It has been a little over one-hundred days since the Iraqi people were liberated from the dictatorship of Saddam Hussein, but Iraq is moving toward self-government and stability. As President George W. Bush said, this is "a time of change and rising hopes for the Iraqi people after decades of tyranny."
Eighteen-year-old Nada Shaker of Baghdad told the Voice of America that her life has changed enormously since the liberation. She said she can now freely express her opinions. But there are still dangers. Like many young people during the reign of Saddam and his sons, she is concerned about the danger of abduction and even rape.
Since Iraq was liberated, there have been unverified reports that assaults on Iraqi women by Iraqi men are on the increase. If these reports are accurate, it could be the result of Saddam’s releasing sixty-thousand criminals before the war. But whatever the cause, the U.S.-led coalition is working to reduce the danger and source of these fears. Coalition official and former New York police chief Bernard Kerik says new Iraqi police officers are being trained to prevent and investigate sex crimes:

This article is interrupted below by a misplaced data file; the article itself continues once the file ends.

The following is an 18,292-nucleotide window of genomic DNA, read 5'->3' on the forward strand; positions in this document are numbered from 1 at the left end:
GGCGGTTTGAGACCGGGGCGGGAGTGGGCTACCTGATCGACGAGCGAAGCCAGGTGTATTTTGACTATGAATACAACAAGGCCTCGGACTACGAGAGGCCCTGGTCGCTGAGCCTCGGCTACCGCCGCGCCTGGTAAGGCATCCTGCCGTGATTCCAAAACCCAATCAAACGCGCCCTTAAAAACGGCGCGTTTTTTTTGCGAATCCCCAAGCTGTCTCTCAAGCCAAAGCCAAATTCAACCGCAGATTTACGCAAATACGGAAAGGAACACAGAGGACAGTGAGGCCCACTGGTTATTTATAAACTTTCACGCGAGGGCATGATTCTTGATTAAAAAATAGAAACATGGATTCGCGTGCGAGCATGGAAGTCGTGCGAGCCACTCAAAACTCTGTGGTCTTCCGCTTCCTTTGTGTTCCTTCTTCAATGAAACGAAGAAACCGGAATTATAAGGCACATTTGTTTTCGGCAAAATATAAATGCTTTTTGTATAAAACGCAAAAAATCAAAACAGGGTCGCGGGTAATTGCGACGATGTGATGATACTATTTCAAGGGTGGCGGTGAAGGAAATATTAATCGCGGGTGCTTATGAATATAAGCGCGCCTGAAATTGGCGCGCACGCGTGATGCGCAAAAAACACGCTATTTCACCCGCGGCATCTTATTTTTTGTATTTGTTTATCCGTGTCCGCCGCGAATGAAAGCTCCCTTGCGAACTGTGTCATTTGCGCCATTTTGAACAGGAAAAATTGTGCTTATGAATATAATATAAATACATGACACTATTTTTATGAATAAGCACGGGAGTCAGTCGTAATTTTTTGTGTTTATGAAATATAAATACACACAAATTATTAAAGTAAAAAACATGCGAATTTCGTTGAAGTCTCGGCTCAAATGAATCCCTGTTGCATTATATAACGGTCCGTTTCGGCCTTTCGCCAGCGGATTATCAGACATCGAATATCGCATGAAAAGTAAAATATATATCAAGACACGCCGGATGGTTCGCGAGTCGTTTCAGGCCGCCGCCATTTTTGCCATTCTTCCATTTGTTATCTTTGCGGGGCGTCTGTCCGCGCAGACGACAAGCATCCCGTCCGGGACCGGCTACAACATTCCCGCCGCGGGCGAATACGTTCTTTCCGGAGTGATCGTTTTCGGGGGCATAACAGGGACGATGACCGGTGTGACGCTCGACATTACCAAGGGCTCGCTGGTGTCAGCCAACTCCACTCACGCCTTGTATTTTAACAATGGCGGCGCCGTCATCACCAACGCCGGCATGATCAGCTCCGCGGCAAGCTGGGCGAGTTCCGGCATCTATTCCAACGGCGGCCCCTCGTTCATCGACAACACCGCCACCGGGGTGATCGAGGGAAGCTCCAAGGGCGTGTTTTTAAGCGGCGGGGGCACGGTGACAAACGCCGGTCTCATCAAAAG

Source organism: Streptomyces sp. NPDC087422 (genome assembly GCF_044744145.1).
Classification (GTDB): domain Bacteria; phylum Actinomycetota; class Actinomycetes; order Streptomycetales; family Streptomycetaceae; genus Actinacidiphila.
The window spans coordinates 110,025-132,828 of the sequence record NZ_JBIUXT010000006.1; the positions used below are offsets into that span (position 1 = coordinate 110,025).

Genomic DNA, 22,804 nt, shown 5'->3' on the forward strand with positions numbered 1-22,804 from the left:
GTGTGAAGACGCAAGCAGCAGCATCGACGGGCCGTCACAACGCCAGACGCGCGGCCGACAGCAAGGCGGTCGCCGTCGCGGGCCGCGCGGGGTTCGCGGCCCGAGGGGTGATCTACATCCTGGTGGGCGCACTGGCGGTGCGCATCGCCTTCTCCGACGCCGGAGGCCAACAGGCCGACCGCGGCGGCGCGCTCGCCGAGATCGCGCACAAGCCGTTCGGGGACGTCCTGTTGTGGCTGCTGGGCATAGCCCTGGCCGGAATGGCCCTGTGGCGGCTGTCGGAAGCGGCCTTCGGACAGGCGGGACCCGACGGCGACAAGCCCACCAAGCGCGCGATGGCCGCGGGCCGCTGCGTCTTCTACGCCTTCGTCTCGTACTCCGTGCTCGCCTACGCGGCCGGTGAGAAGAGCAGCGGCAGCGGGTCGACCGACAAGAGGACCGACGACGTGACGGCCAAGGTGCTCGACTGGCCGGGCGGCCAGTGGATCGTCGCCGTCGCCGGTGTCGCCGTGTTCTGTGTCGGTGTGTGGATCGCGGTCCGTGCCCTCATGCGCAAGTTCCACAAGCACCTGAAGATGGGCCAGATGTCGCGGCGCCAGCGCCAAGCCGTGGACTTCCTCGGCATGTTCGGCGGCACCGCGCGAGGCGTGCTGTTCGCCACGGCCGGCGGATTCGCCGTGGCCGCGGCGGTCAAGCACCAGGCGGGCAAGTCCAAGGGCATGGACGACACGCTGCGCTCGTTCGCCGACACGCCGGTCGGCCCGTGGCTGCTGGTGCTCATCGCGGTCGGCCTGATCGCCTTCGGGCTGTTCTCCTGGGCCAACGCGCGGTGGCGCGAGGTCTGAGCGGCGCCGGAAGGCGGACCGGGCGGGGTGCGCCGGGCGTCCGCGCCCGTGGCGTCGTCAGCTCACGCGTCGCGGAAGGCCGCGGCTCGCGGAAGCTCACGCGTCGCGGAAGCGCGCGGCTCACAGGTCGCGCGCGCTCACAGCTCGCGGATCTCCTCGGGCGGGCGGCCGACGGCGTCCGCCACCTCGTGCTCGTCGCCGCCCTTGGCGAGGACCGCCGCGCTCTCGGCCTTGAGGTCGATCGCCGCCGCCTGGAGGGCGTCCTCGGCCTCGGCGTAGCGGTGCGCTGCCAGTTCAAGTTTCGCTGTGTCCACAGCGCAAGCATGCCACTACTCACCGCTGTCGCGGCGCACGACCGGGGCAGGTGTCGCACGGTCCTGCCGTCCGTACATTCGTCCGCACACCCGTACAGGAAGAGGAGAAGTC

"Every Iraqi police officer that is now on duty in Iraq that was brought back eventually will go through this program. There is a part of that curriculum that deals with sexual abuse, rape, and how to address and deal with victims of sexual abuse and rape about issues of dignity and treating them fairly."
Unfortunately, for cultural reasons, women in Iraq remain reluctant to report sex assaults to the police. Mr. Kerik said the coalition recognizes that problem, and urged Iraqis to deal with sex crimes as they would any other crimes:
"The most important thing is that we make people understand that a woman who is raped or the victim of sexual abuse is a victim. And they should be treated as a victim as any other crime victim. And that's what we are pushing toward. It is essential that women who are physically abused or sexually abused come forward to report those crimes."
The coalition is working to improve the lives of Iraqis. As President Bush said, "Conditions in most of Iraq are growing more peaceful. But in some areas, the violent remnants of Saddam Hussein's regime, joined by terrorists and criminals, are making a last attempt to frighten the Iraqi people and our coalition. They will fail."